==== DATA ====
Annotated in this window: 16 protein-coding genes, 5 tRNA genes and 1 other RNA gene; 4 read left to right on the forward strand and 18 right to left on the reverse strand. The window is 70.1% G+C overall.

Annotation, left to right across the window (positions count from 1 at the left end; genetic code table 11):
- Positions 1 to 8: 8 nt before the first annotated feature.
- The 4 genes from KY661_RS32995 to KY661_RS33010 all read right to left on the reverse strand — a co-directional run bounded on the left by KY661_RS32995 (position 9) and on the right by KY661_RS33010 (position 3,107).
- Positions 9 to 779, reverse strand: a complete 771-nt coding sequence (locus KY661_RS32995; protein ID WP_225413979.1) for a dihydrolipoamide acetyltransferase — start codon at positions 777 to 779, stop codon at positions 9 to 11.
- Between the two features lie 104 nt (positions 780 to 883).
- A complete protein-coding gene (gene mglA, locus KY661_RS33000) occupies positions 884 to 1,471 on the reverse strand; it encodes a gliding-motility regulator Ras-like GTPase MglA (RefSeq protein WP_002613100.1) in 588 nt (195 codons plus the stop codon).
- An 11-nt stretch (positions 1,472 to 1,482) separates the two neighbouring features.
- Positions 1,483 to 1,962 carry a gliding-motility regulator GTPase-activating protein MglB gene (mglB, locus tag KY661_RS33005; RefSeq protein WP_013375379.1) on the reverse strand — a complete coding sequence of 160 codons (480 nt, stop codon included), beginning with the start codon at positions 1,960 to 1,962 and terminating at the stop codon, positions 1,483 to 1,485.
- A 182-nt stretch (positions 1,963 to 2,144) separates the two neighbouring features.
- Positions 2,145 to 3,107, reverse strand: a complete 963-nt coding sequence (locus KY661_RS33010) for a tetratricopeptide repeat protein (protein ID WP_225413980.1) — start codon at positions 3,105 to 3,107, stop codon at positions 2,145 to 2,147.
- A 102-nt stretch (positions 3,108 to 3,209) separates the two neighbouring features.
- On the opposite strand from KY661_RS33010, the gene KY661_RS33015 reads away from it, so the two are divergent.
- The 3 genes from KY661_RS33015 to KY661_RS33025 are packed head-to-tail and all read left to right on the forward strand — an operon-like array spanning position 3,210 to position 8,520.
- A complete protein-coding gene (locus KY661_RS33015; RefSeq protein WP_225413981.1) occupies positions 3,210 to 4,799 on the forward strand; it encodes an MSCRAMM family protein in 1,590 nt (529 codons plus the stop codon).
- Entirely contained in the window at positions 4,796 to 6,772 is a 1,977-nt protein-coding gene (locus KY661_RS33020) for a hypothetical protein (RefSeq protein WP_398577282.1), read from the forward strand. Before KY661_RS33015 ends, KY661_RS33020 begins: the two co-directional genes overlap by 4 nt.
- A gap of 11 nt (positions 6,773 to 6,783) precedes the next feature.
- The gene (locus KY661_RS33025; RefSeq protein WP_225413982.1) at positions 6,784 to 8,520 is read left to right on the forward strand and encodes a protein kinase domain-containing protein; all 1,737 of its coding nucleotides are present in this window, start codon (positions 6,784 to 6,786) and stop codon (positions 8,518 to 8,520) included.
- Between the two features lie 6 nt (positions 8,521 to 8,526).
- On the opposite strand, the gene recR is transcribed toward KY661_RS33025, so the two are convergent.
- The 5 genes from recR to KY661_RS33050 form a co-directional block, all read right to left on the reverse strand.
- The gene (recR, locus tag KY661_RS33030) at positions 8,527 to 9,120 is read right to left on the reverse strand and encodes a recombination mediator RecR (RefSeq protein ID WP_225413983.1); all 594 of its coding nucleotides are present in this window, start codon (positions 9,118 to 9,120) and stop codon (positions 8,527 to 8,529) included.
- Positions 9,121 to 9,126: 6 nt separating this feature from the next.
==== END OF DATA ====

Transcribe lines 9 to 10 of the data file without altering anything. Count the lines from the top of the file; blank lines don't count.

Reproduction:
- Positions 1,483 to 1,962 carry a gliding-motility regulator GTPase-activating protein MglB gene (mglB, locus tag KY661_RS33005; RefSeq protein WP_013375379.1) on the reverse strand — a complete coding sequence of 160 codons (480 nt, stop codon included), beginning with the start codon at positions 1,960 to 1,962 and terminating at the stop codon, positions 1,483 to 1,485.
- A 182-nt stretch (positions 1,963 to 2,144) separates the two neighbouring features.